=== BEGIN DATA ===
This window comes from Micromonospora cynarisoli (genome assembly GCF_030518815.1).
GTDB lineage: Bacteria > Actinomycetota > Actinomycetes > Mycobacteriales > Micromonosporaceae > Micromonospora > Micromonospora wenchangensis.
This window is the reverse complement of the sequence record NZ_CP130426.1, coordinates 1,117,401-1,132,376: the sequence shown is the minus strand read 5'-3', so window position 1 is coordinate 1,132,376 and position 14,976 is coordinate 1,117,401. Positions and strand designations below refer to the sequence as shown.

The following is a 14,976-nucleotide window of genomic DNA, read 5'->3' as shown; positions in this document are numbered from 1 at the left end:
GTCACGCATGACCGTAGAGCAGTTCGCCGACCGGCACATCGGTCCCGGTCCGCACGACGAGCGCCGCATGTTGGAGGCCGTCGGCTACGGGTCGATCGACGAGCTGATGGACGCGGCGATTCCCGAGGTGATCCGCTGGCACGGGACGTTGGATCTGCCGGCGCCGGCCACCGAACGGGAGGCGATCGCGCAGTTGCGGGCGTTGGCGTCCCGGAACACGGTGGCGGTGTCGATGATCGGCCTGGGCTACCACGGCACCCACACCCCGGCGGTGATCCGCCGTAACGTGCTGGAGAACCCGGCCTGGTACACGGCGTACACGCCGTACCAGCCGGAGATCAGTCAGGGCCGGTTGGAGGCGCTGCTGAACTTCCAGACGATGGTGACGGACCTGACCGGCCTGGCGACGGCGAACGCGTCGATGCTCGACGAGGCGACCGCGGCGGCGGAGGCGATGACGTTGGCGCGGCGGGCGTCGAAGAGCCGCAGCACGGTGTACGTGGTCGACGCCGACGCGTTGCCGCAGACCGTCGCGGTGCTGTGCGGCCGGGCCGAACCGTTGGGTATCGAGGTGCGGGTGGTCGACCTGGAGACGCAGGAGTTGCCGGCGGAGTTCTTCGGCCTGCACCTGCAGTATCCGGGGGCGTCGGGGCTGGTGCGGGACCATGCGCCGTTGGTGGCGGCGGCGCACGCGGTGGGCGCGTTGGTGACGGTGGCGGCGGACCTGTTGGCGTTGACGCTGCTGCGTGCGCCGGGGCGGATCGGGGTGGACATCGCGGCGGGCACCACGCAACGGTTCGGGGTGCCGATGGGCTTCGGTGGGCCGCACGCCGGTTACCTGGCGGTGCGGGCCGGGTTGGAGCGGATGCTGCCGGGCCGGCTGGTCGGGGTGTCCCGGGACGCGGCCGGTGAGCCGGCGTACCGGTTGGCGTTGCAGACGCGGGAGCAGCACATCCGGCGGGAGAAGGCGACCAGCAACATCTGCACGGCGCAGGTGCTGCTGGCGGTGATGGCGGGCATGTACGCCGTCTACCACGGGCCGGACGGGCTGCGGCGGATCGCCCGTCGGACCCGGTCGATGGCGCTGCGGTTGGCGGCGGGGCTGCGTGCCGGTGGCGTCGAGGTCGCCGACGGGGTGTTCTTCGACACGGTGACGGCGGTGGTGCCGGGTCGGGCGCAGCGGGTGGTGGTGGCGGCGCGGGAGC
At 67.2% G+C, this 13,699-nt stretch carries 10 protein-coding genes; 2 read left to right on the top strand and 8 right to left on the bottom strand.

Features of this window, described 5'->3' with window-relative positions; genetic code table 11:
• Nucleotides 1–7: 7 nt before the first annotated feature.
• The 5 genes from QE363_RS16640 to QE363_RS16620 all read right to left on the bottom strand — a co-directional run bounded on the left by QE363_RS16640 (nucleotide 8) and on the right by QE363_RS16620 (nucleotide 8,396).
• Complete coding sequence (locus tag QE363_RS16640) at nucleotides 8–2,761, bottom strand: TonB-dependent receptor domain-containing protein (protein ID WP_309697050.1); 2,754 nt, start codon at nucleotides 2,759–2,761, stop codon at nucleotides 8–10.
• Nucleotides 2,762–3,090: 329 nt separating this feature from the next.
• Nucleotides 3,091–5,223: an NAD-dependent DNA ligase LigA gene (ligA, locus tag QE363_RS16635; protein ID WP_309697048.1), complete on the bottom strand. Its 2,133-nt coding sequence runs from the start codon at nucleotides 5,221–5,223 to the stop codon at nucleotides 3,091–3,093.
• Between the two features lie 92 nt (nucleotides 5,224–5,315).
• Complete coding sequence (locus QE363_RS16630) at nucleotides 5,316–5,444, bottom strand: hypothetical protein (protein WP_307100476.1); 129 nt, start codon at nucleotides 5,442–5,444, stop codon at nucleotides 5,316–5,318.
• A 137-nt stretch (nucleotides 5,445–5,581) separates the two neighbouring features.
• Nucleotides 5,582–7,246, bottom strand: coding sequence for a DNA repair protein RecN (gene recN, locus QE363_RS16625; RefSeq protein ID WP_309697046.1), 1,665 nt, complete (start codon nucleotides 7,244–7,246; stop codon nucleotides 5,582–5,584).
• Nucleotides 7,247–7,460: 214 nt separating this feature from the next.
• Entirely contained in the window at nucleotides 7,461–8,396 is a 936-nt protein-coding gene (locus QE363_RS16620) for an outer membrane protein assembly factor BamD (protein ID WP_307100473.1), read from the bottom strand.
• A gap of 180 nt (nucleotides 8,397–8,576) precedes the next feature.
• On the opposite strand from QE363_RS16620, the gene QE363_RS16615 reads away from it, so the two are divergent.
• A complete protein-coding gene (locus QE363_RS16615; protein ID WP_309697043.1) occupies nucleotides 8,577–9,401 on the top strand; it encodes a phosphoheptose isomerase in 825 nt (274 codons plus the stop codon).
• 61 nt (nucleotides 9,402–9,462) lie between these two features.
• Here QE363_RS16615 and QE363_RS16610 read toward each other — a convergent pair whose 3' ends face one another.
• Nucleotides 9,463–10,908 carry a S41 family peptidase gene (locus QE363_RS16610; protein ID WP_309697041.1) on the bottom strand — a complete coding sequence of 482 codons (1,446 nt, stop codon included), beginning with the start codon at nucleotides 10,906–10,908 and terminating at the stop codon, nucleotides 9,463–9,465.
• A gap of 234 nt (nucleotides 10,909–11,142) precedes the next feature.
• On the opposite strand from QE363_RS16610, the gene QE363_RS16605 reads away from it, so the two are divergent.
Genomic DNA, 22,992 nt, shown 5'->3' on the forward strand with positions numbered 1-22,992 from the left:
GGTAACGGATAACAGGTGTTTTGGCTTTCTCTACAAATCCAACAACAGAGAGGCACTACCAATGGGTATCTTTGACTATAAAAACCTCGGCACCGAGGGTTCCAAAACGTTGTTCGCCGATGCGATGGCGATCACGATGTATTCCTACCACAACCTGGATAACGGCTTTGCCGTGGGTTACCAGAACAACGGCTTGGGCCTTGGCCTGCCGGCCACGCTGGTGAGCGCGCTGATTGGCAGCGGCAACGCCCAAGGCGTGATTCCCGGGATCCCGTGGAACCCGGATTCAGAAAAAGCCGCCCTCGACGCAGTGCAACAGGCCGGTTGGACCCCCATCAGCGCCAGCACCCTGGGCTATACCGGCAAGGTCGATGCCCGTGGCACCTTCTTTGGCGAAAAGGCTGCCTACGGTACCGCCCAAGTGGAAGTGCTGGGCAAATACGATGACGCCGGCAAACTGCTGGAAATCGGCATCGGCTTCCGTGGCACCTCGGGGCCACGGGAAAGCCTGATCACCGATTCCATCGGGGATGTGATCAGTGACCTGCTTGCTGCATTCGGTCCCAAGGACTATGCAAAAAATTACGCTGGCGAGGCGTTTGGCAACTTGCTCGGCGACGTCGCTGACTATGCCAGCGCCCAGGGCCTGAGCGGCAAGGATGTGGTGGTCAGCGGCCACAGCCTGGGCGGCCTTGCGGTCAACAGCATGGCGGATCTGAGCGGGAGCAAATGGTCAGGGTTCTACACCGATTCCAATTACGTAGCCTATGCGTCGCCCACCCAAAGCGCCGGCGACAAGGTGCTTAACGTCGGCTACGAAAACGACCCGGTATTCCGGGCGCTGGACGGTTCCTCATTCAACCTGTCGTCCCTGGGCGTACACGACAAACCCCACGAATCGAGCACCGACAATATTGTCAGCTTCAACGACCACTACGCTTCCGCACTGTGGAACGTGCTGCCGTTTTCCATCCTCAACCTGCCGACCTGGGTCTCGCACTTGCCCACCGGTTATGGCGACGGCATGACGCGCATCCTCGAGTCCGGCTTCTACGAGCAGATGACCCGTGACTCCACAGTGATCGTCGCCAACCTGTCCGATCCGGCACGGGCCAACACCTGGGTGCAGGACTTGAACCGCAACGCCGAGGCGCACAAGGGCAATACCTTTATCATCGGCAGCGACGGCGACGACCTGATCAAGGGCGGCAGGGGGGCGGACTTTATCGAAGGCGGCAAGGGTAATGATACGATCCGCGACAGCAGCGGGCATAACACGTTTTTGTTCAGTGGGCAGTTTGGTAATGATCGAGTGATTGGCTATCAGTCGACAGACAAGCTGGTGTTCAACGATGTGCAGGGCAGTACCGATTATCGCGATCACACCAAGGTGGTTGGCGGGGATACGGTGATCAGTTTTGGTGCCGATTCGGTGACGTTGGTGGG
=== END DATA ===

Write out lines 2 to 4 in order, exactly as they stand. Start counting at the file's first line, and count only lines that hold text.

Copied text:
GTDB lineage: Bacteria > Actinomycetota > Actinomycetes > Mycobacteriales > Micromonosporaceae > Micromonospora > Micromonospora wenchangensis.
This window is the reverse complement of the sequence record NZ_CP130426.1, coordinates 1,117,401-1,132,376: the sequence shown is the minus strand read 5'-3', so window position 1 is coordinate 1,132,376 and position 14,976 is coordinate 1,117,401. Positions and strand designations below refer to the sequence as shown.

The following is a 14,976-nucleotide window of genomic DNA, read 5'->3' as shown; positions in this document are numbered from 1 at the left end: